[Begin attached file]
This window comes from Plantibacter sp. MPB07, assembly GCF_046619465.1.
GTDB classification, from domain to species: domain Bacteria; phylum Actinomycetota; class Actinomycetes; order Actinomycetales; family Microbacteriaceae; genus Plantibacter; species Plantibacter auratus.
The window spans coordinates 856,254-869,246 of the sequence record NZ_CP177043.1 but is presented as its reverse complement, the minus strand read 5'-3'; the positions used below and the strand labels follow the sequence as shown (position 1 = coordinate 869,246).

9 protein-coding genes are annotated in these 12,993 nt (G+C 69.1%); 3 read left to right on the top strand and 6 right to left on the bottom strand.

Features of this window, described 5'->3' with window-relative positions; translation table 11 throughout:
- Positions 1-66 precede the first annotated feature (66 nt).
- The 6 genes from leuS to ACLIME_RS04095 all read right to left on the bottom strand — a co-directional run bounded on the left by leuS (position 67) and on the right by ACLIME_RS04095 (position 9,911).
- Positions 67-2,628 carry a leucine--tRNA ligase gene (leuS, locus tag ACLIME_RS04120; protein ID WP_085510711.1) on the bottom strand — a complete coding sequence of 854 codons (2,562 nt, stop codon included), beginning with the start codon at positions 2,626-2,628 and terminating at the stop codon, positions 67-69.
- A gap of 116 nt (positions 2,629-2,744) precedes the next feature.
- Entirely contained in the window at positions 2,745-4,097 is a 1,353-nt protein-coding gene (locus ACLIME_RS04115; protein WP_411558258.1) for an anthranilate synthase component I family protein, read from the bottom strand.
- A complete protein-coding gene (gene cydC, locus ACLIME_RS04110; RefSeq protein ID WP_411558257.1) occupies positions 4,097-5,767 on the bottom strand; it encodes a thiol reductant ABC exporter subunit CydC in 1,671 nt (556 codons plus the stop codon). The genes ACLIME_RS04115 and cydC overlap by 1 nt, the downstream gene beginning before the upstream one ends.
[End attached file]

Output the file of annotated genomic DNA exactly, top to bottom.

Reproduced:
This window comes from Plantibacter sp. MPB07, assembly GCF_046619465.1.
GTDB classification, from domain to species: domain Bacteria; phylum Actinomycetota; class Actinomycetes; order Actinomycetales; family Microbacteriaceae; genus Plantibacter; species Plantibacter auratus.
The window spans coordinates 856,254-869,246 of the sequence record NZ_CP177043.1 but is presented as its reverse complement, the minus strand read 5'-3'; the positions used below and the strand labels follow the sequence as shown (position 1 = coordinate 869,246).

9 protein-coding genes are annotated in these 12,993 nt (G+C 69.1%); 3 read left to right on the top strand and 6 right to left on the bottom strand.

Features of this window, described 5'->3' with window-relative positions; translation table 11 throughout:
- Positions 1-66 precede the first annotated feature (66 nt).
- The 6 genes from leuS to ACLIME_RS04095 all read right to left on the bottom strand — a co-directional run bounded on the left by leuS (position 67) and on the right by ACLIME_RS04095 (position 9,911).
- Positions 67-2,628 carry a leucine--tRNA ligase gene (leuS, locus tag ACLIME_RS04120; protein ID WP_085510711.1) on the bottom strand — a complete coding sequence of 854 codons (2,562 nt, stop codon included), beginning with the start codon at positions 2,626-2,628 and terminating at the stop codon, positions 67-69.
- A gap of 116 nt (positions 2,629-2,744) precedes the next feature.
- Entirely contained in the window at positions 2,745-4,097 is a 1,353-nt protein-coding gene (locus ACLIME_RS04115; protein WP_411558258.1) for an anthranilate synthase component I family protein, read from the bottom strand.
- A complete protein-coding gene (gene cydC, locus ACLIME_RS04110; RefSeq protein ID WP_411558257.1) occupies positions 4,097-5,767 on the bottom strand; it encodes a thiol reductant ABC exporter subunit CydC in 1,671 nt (556 codons plus the stop codon). The genes ACLIME_RS04115 and cydC overlap by 1 nt, the downstream gene beginning before the upstream one ends.